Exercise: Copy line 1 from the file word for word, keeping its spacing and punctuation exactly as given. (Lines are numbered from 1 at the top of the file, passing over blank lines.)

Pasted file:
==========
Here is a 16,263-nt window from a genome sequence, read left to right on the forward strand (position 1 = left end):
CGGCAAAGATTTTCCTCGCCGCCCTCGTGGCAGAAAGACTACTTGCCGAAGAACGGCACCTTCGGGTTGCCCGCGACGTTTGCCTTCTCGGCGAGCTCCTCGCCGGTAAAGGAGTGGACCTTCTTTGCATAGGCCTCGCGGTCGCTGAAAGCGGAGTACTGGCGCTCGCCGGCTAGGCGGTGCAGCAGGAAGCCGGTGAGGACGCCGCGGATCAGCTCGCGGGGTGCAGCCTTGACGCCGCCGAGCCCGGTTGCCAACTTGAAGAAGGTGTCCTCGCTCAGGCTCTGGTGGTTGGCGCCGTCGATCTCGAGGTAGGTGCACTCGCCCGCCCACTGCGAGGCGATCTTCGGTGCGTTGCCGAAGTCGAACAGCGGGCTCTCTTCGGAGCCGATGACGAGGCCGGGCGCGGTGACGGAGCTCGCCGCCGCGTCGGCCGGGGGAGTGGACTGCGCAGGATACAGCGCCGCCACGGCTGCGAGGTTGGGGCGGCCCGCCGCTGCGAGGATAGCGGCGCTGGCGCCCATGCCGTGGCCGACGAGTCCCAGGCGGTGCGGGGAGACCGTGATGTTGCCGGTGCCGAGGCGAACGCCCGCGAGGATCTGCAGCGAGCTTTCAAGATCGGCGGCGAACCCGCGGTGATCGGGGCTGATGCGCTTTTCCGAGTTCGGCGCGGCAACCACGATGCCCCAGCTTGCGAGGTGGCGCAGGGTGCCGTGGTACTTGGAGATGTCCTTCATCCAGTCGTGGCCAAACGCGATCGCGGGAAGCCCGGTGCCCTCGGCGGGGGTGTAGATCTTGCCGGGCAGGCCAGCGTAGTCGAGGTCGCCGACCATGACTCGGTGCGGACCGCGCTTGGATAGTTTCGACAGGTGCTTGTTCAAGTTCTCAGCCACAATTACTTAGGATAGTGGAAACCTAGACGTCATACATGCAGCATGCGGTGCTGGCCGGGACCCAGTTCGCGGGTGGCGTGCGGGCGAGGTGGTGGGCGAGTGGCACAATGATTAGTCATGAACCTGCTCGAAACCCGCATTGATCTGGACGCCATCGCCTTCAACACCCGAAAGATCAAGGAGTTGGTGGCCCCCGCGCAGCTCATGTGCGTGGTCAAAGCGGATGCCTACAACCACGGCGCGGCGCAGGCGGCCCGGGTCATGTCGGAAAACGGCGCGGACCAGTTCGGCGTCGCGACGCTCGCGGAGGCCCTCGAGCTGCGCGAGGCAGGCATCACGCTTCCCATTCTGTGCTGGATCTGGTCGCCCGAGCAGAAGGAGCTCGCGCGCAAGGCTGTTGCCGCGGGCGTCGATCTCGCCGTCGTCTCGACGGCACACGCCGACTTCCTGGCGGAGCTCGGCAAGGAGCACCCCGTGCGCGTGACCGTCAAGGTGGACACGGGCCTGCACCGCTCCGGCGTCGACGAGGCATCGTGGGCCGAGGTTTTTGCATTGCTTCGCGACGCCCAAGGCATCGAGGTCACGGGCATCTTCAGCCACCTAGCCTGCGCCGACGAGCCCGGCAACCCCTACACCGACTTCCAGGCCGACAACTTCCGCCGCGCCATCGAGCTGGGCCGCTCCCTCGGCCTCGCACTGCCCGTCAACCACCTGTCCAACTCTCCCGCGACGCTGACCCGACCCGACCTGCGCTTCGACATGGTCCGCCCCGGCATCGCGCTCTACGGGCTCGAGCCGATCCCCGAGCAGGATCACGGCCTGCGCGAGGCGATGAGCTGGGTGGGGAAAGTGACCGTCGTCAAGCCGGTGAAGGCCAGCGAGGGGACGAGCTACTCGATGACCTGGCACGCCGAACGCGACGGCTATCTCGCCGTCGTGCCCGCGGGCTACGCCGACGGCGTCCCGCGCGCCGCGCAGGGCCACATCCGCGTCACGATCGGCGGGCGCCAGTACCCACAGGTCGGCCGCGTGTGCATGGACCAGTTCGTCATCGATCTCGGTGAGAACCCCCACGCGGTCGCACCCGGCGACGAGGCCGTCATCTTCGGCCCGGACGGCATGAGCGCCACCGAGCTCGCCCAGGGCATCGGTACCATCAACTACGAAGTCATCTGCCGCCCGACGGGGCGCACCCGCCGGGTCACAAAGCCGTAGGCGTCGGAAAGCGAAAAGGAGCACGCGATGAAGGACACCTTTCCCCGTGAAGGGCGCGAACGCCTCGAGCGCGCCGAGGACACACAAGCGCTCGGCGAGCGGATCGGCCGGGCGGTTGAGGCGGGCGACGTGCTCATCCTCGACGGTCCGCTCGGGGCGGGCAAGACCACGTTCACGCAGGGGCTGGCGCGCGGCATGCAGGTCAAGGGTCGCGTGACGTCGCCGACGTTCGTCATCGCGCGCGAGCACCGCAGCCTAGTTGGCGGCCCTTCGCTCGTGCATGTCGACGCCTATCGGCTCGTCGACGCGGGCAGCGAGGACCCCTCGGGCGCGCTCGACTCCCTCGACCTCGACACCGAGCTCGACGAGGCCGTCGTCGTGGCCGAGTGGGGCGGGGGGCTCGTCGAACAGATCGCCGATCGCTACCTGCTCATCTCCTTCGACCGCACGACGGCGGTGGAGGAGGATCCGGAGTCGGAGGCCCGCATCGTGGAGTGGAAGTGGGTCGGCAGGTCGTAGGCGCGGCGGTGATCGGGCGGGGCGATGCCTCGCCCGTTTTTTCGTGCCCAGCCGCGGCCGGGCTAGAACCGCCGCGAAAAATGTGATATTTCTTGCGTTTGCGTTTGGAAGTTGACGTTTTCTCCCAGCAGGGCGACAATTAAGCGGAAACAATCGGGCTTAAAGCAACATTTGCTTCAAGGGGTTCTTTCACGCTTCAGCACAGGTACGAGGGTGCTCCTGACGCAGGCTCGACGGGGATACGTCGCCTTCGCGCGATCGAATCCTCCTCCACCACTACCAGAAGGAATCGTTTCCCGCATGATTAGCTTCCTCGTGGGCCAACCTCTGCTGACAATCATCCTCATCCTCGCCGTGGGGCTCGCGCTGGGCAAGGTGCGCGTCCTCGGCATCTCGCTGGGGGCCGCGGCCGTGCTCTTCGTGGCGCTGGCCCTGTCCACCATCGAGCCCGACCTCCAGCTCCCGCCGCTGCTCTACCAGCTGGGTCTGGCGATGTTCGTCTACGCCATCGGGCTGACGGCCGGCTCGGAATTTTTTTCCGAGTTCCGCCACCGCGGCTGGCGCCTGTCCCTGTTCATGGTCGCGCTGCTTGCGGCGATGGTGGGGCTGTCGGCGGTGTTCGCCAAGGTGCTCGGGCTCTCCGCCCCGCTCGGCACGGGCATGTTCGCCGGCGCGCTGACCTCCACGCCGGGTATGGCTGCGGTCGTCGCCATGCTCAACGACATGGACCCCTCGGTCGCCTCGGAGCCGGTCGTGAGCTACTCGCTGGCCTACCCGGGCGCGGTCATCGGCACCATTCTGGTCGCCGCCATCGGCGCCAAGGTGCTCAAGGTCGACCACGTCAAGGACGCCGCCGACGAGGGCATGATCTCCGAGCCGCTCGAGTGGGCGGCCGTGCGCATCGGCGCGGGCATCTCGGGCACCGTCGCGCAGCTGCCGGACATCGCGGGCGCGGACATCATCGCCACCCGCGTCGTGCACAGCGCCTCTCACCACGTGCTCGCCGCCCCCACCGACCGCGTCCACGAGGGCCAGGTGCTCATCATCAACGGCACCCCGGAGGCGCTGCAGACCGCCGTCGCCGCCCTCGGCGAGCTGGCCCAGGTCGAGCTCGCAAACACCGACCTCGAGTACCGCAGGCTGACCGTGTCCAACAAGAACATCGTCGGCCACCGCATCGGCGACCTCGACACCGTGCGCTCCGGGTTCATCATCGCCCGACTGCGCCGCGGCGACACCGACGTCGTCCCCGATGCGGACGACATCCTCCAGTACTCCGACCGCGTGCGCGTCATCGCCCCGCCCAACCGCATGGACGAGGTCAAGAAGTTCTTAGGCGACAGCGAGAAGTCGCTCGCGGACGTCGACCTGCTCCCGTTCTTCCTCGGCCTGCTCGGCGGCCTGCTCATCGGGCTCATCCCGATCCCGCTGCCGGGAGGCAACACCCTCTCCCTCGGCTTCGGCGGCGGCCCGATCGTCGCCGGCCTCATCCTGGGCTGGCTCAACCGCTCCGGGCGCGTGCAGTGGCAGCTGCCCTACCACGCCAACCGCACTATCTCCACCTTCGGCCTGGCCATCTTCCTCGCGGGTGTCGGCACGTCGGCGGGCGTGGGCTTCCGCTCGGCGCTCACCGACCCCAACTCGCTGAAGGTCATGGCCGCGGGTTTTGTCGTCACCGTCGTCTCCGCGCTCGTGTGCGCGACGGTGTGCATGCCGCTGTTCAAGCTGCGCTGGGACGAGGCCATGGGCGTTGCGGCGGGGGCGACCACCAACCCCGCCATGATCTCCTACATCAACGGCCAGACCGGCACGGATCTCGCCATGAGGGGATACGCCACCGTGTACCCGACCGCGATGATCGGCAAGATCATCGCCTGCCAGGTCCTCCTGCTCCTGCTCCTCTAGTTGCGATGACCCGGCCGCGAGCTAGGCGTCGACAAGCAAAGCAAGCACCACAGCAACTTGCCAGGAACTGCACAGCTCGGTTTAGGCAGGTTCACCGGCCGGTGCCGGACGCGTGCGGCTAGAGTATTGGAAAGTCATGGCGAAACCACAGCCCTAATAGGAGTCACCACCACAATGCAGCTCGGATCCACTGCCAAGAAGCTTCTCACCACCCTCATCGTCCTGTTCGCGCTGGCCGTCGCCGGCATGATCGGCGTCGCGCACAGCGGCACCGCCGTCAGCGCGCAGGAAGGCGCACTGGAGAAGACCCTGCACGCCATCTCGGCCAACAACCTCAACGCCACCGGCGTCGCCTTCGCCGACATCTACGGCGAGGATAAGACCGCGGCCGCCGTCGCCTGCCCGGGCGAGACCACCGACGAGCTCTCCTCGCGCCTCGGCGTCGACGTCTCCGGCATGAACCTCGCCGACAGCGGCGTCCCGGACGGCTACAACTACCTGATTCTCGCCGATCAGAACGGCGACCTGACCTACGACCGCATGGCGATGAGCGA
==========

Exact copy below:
Here is a 16,263-nt window from a genome sequence, read left to right on the forward strand (position 1 = left end):